Dr. Ginwright offers this profound truth: “No fundamental change has ever come from problem fixing.” If our focus is solely on what we don’t want, we only turn our attention to eliminating. By reframing “problem fixing” to “possibility creating”, we shift our focus (and our thinking) to imagining and articulating what would feel really good, supportive and meaningful to us.

Here again, Brene Brown’s teachings and Dr. Ginwright’s work intersect: Language matters! Dr. Ginwright states that we should be mindful and avoid defining the world we want by articulating what we don’t want. BrenĂ© Brown teaches us that “clear is kind” — it is far better to state calmly and clearly what our boundaries are and what are needs are than to hope that other’s will be mind-readers.

When our focus is on eliminating what we don’t want, we tend to lean heavily on negative words and terms: Things never work out. It’s a constant struggle. It’s an uphill battle. Why so confrontational?

If we reframe our situation and come at it with imagination and creativity, we not only paint a different picture for possibility creating, we more naturally use language that supports this more affirmative approach: What can we invent to make this easier? Can we turn this job into a playful game? What big idea can you contribute? What if we discover something better? We are open to possibility! What does support look like for you? How can I best help you?

I could not help but think about incredible difference this profound shift could make in family dynamics and in personal relationships. Leaning into a pivotal change — infused with imagination rather than resistance would become a pathway for cooperation, encouragement and teamwork.

The reality is that possibilities are limited when we aren’t receptive to trying new things, exploring a different approach, setting priorities and owning our go-to patterns. People are reluctant to invest their time and energy in us if we stay stuck in our status quo of problem loving.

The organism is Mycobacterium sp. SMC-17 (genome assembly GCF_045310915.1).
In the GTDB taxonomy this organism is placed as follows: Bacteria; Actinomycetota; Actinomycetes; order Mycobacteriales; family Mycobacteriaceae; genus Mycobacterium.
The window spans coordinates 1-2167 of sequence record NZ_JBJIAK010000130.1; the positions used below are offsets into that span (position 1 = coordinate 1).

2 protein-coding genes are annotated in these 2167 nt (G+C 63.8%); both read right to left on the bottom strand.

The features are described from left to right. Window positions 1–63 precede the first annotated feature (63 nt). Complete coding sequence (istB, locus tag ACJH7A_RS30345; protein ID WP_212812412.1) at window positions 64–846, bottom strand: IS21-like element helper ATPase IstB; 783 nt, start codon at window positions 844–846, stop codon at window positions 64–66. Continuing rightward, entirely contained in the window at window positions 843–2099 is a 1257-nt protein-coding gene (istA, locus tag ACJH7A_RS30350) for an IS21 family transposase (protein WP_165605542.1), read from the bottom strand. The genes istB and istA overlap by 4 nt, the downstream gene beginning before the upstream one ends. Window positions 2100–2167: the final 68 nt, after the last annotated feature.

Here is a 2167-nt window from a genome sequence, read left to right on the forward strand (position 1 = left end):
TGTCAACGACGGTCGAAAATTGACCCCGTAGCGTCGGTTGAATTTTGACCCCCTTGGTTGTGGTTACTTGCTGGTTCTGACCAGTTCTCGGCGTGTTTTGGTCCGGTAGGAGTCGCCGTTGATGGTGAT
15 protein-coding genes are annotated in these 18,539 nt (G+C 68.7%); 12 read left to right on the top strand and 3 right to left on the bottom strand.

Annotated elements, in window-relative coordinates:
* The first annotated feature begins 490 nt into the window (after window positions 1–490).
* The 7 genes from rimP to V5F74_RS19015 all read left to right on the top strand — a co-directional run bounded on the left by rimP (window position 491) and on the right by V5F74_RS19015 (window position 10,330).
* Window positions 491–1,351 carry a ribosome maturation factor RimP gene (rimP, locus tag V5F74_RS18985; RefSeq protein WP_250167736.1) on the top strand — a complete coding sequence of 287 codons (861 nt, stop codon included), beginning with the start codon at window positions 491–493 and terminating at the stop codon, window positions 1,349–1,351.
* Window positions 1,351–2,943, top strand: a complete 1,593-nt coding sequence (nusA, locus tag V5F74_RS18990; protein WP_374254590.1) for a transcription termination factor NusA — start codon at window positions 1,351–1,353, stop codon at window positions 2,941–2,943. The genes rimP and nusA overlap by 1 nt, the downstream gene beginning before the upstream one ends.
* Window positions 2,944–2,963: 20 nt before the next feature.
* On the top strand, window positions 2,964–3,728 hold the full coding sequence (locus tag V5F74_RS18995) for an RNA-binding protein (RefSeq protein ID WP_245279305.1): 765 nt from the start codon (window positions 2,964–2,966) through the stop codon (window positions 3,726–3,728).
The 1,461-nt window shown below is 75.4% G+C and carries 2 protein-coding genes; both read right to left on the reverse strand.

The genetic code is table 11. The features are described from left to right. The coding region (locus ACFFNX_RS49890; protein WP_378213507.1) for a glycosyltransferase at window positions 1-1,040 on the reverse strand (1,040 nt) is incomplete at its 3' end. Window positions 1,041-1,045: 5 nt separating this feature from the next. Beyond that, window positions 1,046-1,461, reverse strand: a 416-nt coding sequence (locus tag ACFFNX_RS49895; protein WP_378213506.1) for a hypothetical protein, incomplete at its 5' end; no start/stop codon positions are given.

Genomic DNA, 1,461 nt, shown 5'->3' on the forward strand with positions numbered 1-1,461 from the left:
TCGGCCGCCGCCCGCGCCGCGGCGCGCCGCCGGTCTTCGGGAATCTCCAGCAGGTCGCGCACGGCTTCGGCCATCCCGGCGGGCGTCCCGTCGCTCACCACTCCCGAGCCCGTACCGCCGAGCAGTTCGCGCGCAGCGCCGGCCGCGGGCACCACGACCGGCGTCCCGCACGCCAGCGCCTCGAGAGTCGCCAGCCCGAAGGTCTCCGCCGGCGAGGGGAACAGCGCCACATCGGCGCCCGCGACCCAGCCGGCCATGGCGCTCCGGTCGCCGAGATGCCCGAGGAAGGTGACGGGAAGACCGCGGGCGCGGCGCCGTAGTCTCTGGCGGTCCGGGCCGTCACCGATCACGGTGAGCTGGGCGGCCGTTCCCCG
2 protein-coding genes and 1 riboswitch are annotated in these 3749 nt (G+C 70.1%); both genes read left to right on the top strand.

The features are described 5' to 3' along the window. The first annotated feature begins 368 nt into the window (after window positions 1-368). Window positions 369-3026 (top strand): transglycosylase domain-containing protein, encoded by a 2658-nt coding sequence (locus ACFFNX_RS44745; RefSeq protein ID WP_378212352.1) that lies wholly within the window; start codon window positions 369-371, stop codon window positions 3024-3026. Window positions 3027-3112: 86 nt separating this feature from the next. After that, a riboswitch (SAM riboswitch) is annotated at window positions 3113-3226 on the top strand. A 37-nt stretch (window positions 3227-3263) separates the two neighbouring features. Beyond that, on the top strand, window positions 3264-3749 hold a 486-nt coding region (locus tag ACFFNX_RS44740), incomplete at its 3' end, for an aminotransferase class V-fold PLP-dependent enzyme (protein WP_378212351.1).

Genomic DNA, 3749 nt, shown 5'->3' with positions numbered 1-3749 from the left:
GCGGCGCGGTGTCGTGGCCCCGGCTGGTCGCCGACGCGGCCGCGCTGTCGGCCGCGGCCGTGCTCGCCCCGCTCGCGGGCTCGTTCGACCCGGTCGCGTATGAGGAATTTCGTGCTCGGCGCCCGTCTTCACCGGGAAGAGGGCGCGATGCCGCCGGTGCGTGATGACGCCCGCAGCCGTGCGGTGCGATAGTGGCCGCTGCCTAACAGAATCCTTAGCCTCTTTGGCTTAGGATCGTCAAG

What is so revelational about this reframing approach is that it quickly gets us to answer the all important question — what is the endgame? If we are just hitting the repeat button on the same pattern, is it working for us? Are we moving forward and making progress toward a goal, just treading water, or losing traction?

Rather than complaining about what is not working and turning our focus on eliminating problems, we can try this new approach. Re-imagine, re-frame and get creative. Positive affirmation along with a genuine commitment to meeting change with enthusiasm and ingenuity will also foster more cooperation, teamwork and support. People are more inclined to invest their time and energy into us and our relationships with this transformational approach.


Listen to this remarkable podcast conversation with Dr. Rick Hanson, Forrest Hanson and Terry Real, family therapist and best selling author, to learn how quickly Terry gets his clients to shift their relationship dynamic and embrace change in a positive light:

Intimacy, Individually & Breaking the Trauma Cycle with Terry Real


This game-changing book makes the case for doing our own personal growth work in tandem with the activism work needed for transformational changes for humanity.

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Inspired New Horizons

I am blogging about reinventing myself in my retirement years as an independent woman free to fully enjoy life's adventures, while practicing mindfulness and discovering my life's purposes.